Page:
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dc.contributor.advisorGroves, John T
dc.contributor.authorImran, Syed Muhammad Saad
dc.contributor.otherChemistry Department
dc.description.abstractIron (Fe) is an essential element across the domains of life. Proteins bind Fe and significantly influence its reactivity. The two proteins discussed in this dissertation incorporate Fe in the form of an iron-sulfur (FeS) cluster or as the heme (Fe-protoporphyrin IX) cofactor. Part I of this dissertation relates to BchL, a FeS protein from Rhodobacter sphaeroides. BchL is part of a transient enzyme complex called dark-operative protochlorophyllide oxidoreductase. BchL-mediated electron transfer to the complex enables the formation of chlorophyllide in photosynthetic bacteria. A crystal structure of nucleotide-free BchL was solved, revealing previously unobserved N-terminal residues. These residues ‘cap’ the FeS cluster, providing a barrier to complex formation and electron transfer without nucleotides. Mutagenesis, sequence alignments, and spectroscopic experiments confirm a regulatory role of the N-terminus of BchL. Part II of the dissertation pertains to human indoleamine-2,3-dioxygenase 1 (IDO1), a heme enzyme that oxidizes the amino acid L-Tryptophan (L-Trp). IDO1 upregulation increases L-Trp oxidation, which enables immune escape in healthy and cancerous tissues, making IDO1 an important target for immune modulation. Catalysis by IDO1 proceeds via a transient ferryl (Fe(IV)=O) intermediate. A novel method of generating ferryl IDO1 was utilized, which revealed a high affinity interaction between L-Trp and ferryl IDO1. This off-cycle, stabilizing interaction was found to significantly contribute to the substrate inhibition of IDO1 and was relieved by physiologically relevant catechols. Stable mimics of reactive intermediates are useful for mechanistic and structural investigations. A molybdenyl (Mo(V)≡O) porphyrin was found to be a general ferryl heme mimic, capable of maintaining a permanent metal-oxo bond in heme proteins. Its incorporation in IDO1 and myoglobin was validated by several spectroscopic techniques. A vanadyl (V(IV)≡O) porphyrin was also explored but not found to be a general ferryl heme mimic. Cobalt protoporphyrin IX-substituted IDO1 (CoIDO1) was used to probe the heme-oxygen adduct formed during IDO1 catalysis. Modification of recombinant IDO1 expression yielded Co(III)IDO1. Co(II)IDO1 and oxygen reversibly formed an adduct which was stabilized by L-Trp, and incapable of turning over, yielding a ternary complex mimic. This work highlights how enzymes with both native and non-native cofactors can be mechanistically informative.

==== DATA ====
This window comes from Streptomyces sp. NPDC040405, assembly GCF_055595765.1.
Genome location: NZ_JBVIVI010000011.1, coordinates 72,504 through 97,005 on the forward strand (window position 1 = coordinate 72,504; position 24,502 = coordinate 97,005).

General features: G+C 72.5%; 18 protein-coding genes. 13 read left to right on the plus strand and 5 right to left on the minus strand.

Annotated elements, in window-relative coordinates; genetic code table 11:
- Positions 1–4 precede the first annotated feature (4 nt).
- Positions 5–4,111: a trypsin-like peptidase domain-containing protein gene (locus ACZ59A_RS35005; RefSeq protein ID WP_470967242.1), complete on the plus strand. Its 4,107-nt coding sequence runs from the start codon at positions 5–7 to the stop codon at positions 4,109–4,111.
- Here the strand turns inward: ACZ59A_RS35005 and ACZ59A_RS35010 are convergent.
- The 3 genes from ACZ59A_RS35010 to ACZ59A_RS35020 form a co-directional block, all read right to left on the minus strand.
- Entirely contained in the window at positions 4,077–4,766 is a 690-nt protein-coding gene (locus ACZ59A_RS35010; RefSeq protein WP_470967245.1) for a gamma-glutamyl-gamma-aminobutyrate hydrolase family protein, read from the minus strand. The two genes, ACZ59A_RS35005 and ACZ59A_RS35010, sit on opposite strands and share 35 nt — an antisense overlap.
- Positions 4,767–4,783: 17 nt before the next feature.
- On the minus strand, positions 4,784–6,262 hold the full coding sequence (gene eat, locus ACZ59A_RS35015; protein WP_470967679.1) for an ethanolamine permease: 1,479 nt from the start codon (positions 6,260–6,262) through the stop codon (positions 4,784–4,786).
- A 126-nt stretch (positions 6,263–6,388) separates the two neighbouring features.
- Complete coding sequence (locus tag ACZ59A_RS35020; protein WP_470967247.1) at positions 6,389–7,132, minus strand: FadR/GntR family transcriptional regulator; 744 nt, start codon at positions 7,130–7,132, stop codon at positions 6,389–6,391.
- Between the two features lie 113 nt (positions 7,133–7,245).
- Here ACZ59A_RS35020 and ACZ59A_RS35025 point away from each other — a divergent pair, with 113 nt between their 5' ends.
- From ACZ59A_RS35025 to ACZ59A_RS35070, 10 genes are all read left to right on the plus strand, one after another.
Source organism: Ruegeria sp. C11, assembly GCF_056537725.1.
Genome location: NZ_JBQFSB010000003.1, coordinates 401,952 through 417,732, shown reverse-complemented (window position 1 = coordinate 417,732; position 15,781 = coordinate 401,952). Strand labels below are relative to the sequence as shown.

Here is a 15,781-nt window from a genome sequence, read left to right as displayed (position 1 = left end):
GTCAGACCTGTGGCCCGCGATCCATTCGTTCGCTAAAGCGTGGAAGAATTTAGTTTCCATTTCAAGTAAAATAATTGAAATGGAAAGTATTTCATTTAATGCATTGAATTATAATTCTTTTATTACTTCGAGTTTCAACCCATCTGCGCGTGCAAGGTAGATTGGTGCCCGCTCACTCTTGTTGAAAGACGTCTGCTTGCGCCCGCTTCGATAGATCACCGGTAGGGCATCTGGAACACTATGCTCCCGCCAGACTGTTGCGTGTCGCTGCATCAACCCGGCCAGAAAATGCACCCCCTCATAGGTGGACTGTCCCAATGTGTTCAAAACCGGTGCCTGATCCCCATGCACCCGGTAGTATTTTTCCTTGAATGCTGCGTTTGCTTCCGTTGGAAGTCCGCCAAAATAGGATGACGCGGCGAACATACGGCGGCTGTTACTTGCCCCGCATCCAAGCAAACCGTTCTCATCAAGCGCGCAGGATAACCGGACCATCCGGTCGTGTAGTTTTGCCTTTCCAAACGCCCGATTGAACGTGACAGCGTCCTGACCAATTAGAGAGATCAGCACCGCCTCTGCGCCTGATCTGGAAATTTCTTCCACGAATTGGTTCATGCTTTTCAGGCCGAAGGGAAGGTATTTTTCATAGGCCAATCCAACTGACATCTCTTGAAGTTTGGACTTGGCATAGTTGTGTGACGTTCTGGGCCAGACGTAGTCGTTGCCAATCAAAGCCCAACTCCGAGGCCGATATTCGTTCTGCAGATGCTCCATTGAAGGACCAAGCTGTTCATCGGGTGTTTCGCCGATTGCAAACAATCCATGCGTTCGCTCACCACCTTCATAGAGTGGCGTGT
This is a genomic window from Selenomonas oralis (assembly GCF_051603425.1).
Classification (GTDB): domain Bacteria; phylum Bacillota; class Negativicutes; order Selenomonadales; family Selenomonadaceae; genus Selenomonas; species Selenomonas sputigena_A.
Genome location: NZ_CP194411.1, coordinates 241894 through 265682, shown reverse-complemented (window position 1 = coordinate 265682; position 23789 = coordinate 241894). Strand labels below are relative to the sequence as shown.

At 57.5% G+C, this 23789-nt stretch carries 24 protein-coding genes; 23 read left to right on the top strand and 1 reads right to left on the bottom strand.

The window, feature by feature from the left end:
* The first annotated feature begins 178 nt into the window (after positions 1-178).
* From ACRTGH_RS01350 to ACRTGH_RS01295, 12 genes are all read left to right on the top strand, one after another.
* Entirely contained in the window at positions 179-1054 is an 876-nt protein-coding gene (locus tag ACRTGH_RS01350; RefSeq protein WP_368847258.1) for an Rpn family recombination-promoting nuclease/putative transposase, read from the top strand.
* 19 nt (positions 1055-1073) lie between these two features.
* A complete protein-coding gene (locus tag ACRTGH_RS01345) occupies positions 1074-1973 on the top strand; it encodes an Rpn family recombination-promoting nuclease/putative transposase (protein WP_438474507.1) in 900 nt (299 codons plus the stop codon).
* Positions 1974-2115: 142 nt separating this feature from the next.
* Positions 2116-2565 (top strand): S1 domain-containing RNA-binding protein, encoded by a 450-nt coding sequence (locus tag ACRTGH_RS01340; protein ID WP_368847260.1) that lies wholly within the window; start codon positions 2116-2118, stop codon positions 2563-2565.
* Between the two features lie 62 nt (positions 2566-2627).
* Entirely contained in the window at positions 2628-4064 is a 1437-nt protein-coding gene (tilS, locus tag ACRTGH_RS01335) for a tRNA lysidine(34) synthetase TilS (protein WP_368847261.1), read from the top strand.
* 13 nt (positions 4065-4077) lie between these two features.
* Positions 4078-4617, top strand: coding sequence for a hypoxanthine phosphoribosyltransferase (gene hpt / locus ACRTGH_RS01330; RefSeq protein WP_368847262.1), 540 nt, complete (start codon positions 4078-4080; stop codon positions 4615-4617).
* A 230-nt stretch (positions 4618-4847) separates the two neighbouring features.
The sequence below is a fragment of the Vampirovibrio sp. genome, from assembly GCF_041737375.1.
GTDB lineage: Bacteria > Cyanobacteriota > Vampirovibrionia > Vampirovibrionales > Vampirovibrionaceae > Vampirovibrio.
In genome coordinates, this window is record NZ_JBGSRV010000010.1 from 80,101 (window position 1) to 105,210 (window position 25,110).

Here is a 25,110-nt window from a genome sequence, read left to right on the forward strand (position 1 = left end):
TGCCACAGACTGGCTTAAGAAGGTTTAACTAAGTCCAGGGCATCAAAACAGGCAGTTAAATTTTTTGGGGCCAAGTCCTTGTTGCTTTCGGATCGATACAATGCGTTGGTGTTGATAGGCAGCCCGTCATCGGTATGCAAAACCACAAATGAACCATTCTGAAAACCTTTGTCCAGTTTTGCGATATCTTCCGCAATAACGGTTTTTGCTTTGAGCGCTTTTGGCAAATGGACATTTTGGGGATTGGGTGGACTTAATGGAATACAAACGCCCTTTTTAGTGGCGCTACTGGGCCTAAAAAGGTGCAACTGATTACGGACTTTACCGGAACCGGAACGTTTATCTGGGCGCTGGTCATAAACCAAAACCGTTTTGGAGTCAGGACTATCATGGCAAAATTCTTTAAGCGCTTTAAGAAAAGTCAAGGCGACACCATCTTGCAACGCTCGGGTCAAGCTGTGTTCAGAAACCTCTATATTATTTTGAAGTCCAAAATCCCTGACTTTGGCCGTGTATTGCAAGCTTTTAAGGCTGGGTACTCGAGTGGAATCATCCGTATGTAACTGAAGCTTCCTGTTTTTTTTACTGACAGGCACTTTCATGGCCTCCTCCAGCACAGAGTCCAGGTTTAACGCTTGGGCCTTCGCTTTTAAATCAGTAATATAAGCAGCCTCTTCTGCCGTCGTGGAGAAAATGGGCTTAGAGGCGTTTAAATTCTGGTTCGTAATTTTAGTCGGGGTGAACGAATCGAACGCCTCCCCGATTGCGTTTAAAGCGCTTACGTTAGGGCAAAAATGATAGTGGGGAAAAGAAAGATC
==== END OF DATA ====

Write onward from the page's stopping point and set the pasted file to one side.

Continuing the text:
dc.publisherPrinceton, NJ : Princeton University
dc.subjectBiophysical techniques
dc.subjectEnzyme inhibition
dc.subjectEnzyme kinetics
dc.subjectHeme proteins
dc.subjectStructural biology
dc.titleInvestigations Into the Regulation and Mechanisms of Iron Proteins Involved in Chlorophyll Biosynthesis and Immune Modulation
dc.typeAcademic dissertations (Ph.D.)
Appears in Collections:Chemistry

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